• Decreased employee turnover, an 18-point improvement in repeat customer business, and high marks for employee engagement and satisfaction in a global IT services firm

“In organizations large and small, we’ve found that when leaders set a clear vision and take the time to connect the dots for individual team members, they greatly increase alignment, purpose, and connection,” says Witt.

Breaking large goals down into individual tasks helps managers to identify competence and commitment levels on each task, which can vary greatly based on a team member’s past experience.

Most importantly, having a common language—like Situational Leadership® II—creates a fast, efficient way for employees to identify where they are at with a task and also to ask for what they need from a manager.

“It’s a form of shorthand that makes work conversations safe, fast, and effective,” explains Witt. “And because it is easier to have quick, quality conversations on a regular basis, people feel more connected, aligned, and purposeful in their work.”

Leadership Practices Matter

As Witt explains, “Previous research has established a strong correlation between employee satisfaction scores and subsequent customer satisfaction scores. In both cases these have been tied back to leadership practices. The bottom line is that leadership practices matter.”

Organizations that do not address leadership practices suffer a persistent drag on performance that keeps results down. In today’s fast-paced and always changing business environment, it's critically important that everyone perform at his or her best, especially in terms of creativity, innovation, and breakthrough thinking. Those are the types of outcomes that you only get from a highly engaged, highly passionate workforce.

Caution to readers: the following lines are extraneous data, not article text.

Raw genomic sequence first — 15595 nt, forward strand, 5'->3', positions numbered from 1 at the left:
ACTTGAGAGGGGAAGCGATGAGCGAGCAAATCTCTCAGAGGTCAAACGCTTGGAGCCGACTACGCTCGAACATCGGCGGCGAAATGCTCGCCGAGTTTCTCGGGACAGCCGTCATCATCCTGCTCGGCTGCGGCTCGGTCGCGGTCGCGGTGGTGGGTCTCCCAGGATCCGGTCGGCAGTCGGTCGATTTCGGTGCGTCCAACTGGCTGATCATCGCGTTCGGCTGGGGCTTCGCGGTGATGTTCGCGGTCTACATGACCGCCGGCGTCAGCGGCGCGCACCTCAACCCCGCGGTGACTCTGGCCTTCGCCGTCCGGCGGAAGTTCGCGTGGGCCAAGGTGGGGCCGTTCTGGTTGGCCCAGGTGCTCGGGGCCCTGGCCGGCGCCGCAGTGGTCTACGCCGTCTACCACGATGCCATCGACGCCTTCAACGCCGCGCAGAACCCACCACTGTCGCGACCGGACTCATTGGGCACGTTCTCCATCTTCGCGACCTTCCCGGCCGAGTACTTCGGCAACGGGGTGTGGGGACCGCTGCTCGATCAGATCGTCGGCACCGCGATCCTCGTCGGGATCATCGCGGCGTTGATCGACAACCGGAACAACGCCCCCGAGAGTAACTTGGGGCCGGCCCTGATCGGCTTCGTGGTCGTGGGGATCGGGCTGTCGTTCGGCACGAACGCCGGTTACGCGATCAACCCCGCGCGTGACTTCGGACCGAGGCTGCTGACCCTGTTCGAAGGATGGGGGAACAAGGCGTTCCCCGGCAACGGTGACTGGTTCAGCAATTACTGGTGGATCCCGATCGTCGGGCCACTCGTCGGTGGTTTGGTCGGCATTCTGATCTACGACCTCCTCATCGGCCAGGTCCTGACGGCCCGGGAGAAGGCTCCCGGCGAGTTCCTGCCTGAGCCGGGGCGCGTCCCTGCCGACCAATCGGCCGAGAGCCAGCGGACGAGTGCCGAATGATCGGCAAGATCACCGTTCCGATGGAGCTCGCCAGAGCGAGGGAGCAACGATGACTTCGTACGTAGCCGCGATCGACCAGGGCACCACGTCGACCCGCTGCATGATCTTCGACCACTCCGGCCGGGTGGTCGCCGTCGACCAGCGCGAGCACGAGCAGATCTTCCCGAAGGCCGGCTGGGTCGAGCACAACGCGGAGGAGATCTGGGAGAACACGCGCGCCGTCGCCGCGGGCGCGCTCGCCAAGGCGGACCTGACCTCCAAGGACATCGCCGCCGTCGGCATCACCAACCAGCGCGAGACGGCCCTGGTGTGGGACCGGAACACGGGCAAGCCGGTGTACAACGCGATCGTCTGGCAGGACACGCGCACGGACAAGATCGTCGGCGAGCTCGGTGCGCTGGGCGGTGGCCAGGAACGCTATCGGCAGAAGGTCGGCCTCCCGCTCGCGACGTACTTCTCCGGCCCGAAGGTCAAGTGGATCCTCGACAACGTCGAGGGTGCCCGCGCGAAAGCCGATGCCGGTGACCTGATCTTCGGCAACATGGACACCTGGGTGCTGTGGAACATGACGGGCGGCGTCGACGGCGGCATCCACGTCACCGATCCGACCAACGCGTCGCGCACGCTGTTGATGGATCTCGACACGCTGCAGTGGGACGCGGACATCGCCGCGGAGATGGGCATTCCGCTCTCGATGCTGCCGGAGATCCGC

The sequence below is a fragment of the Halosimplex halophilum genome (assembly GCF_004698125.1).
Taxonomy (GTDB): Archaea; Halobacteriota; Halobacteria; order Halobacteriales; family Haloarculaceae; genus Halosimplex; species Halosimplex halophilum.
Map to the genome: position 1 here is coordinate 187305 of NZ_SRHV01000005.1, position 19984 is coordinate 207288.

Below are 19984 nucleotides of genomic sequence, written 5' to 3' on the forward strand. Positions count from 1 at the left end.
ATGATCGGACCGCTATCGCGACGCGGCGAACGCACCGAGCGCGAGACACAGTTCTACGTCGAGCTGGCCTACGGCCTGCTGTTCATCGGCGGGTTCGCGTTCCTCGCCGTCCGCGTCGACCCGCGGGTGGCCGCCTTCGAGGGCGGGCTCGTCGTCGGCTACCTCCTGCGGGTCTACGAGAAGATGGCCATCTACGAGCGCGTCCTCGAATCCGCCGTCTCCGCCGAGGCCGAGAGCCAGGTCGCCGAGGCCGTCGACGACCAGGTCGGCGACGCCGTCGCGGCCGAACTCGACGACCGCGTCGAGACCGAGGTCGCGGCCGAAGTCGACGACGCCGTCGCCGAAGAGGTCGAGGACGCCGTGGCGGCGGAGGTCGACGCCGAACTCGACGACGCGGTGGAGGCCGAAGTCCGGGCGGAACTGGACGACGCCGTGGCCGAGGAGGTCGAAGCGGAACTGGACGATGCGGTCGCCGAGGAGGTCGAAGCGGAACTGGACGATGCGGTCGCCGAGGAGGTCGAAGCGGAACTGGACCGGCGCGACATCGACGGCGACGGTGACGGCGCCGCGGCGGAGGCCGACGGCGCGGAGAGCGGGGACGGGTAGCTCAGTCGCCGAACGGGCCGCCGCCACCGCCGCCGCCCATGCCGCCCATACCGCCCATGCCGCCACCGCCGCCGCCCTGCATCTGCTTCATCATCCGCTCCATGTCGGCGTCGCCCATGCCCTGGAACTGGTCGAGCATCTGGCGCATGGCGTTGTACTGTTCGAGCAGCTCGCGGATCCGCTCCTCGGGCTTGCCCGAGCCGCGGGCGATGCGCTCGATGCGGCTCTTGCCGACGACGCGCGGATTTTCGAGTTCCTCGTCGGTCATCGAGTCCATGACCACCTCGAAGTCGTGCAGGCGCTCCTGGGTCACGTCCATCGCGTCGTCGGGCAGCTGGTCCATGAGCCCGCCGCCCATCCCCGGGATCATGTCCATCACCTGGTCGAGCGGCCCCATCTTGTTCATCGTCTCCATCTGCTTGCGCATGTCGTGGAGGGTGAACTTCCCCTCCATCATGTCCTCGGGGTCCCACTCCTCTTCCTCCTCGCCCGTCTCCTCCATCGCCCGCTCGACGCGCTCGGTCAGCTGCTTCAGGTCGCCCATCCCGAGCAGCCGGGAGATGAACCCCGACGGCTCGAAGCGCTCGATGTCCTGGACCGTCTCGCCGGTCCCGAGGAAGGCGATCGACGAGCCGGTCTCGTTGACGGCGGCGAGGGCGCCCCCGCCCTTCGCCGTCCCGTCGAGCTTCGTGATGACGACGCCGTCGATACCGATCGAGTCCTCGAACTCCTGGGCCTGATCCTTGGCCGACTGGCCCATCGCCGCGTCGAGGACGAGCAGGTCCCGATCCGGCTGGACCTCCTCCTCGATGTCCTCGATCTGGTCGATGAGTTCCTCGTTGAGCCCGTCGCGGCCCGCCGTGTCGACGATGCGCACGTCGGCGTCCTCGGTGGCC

When that occurs, you have an organization that is more focused, more efficient, and more effective in meeting customers’ needs. It's an environment that brings out the best in people, serves customers at a higher level, and translates into better bottom-line performance. It's a win-win-win that benefits everyone.

Would you like to learn more about improving leadership in your organization?

Then join us for a free webinar!

High Potential Leadership: Three Strategies to Boost Your Bottom Line

Wednesday, October 30, 2013
9:00–10:00 a.m. Pacific, 12:00–1:00 p.m. Eastern, 4:00–5:00 p.m. GMT, 4:00–5:00 p.m. UK

Poor leadership practices cost companies millions of dollars each year by negatively impacting employee retention, customer satisfaction, and overall employee productivity. In this webinar, Blanchard Program Director David Witt looks at the effect that leadership has in each of these areas and what you can do to improve performance.

Drawing on The Ken Blanchard Companies’ latest research, participants will learn which management techniques generate the best results and also look at some of the common cultural roadblocks that keep companies from implementing them.

You’ll learn:

  • How to create alignment throughout your team and department that gets everyone on the same page and heading in the right direction
  • The day-to-day management practices that keep people engaged and motivated about their work
  • A fast, effective way to create a management shorthand that allows you to provide direction and support when deadlines are tight and time is short
  • What you can do at an individual, manager, or senior-leader level to get started

Good leadership improves retention scores, engagement scores, and customer satisfaction scores. It also increases productivity in a way that enhances well-being in the work environment instead of detracting from it.

Learn how you can take your first steps in creating a work environment where people enjoy coming to work and performing at a high level. View On-Demand